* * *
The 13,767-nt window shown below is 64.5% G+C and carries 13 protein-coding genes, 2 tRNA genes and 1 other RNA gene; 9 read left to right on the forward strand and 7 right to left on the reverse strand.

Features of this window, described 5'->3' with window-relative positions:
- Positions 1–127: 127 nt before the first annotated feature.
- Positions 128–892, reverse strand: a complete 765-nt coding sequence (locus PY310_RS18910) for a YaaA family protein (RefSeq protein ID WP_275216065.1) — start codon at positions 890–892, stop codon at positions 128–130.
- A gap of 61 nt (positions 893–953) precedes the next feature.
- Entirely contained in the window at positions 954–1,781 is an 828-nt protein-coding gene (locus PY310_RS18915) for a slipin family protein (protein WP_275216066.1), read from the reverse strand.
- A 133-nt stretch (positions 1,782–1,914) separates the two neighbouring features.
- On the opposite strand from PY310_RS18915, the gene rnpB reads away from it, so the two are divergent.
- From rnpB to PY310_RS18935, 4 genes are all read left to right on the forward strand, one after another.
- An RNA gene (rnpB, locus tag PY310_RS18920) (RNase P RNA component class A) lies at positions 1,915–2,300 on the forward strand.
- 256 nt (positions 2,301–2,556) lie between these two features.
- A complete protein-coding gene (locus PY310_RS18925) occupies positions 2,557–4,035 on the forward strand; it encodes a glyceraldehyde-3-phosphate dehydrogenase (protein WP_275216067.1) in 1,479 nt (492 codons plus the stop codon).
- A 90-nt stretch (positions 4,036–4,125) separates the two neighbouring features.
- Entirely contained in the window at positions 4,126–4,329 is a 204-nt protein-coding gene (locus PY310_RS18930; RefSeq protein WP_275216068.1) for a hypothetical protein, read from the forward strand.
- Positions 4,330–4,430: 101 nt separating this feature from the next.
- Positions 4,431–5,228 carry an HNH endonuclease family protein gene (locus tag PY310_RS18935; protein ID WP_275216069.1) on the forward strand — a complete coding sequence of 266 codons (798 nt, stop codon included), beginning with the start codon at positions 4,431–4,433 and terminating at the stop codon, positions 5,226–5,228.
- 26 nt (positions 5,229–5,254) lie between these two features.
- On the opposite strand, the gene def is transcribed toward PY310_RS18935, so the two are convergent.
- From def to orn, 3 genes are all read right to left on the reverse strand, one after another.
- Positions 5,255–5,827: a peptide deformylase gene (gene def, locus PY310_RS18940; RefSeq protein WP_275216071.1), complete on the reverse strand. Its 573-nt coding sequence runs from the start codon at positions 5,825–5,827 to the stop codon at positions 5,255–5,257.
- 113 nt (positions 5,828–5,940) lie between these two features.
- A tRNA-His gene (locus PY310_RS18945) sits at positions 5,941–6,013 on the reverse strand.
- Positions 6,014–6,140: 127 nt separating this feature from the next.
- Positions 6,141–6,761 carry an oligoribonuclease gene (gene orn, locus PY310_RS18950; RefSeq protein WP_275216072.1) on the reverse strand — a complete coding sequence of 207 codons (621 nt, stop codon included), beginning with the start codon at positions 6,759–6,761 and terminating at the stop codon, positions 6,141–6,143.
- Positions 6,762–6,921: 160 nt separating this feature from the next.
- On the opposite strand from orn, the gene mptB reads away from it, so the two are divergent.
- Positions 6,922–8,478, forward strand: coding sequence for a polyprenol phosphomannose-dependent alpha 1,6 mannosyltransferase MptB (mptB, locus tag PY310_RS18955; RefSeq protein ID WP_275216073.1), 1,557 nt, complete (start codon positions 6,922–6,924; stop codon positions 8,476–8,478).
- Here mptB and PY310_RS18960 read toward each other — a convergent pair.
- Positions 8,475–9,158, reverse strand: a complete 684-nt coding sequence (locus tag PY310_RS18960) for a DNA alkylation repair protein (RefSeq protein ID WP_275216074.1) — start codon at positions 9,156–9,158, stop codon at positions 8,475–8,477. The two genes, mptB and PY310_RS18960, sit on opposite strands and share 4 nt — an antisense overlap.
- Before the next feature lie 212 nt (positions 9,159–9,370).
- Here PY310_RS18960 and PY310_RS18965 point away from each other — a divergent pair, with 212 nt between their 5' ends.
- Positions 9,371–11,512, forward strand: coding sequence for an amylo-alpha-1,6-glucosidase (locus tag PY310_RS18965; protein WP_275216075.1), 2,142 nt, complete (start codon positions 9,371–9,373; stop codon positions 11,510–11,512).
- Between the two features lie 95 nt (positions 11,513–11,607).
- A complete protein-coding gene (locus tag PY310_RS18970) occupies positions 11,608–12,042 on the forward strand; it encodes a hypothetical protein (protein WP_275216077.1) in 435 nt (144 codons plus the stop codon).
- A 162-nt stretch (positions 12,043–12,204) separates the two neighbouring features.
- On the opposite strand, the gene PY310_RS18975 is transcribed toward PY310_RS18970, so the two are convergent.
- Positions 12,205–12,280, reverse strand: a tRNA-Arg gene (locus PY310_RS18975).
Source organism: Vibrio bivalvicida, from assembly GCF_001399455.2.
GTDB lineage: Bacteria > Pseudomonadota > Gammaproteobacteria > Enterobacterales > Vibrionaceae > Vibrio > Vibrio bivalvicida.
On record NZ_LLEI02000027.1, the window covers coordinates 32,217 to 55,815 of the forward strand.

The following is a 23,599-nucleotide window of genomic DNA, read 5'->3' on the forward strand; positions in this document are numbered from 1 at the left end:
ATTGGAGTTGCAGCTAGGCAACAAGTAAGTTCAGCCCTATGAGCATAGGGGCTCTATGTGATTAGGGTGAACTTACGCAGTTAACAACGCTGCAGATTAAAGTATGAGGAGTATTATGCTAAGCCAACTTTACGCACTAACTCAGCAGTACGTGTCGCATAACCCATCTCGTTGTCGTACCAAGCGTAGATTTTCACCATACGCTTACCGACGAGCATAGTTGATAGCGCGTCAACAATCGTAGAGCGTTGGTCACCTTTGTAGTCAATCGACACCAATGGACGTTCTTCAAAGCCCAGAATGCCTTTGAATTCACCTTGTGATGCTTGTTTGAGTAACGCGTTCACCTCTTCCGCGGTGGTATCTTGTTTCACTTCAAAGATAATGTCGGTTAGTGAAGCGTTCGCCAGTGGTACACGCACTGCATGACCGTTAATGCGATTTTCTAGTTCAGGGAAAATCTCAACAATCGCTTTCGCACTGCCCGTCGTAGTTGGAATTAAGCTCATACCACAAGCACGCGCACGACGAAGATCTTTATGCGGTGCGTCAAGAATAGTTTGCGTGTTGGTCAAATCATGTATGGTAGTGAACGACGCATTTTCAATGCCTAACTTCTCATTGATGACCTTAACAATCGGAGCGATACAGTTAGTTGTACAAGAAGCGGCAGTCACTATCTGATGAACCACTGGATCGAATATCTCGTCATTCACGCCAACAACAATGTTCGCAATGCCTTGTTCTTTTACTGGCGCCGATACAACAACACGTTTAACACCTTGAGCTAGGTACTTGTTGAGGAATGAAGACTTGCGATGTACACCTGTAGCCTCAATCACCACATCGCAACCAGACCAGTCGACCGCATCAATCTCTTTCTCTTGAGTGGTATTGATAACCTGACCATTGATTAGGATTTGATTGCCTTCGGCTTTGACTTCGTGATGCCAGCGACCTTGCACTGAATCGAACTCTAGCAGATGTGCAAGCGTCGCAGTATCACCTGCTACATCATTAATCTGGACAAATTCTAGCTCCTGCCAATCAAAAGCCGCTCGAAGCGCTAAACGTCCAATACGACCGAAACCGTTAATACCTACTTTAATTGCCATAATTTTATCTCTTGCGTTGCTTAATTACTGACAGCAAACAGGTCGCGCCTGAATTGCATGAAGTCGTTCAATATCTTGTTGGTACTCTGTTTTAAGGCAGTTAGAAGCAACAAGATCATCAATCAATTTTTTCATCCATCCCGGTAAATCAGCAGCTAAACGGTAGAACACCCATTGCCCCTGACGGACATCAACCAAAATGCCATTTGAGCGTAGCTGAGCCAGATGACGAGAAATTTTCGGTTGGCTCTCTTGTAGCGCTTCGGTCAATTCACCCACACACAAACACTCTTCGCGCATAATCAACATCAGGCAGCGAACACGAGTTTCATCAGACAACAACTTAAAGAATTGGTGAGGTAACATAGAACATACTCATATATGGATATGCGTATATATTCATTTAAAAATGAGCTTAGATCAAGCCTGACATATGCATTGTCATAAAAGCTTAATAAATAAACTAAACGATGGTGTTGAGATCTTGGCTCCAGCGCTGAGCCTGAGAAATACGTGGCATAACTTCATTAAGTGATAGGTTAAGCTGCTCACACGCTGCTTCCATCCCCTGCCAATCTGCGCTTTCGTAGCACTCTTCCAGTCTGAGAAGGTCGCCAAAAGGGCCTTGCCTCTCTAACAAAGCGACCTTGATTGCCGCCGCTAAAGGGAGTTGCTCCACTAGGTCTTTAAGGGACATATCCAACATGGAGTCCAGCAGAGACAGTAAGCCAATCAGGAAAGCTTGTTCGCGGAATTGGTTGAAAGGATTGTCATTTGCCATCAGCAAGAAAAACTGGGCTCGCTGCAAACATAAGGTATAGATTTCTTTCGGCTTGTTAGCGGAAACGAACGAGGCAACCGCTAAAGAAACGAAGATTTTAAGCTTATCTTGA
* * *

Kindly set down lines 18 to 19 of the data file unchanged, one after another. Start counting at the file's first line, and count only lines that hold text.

- On the opposite strand, the gene def is transcribed toward PY310_RS18935, so the two are convergent.
- From def to orn, 3 genes are all read right to left on the reverse strand, one after another.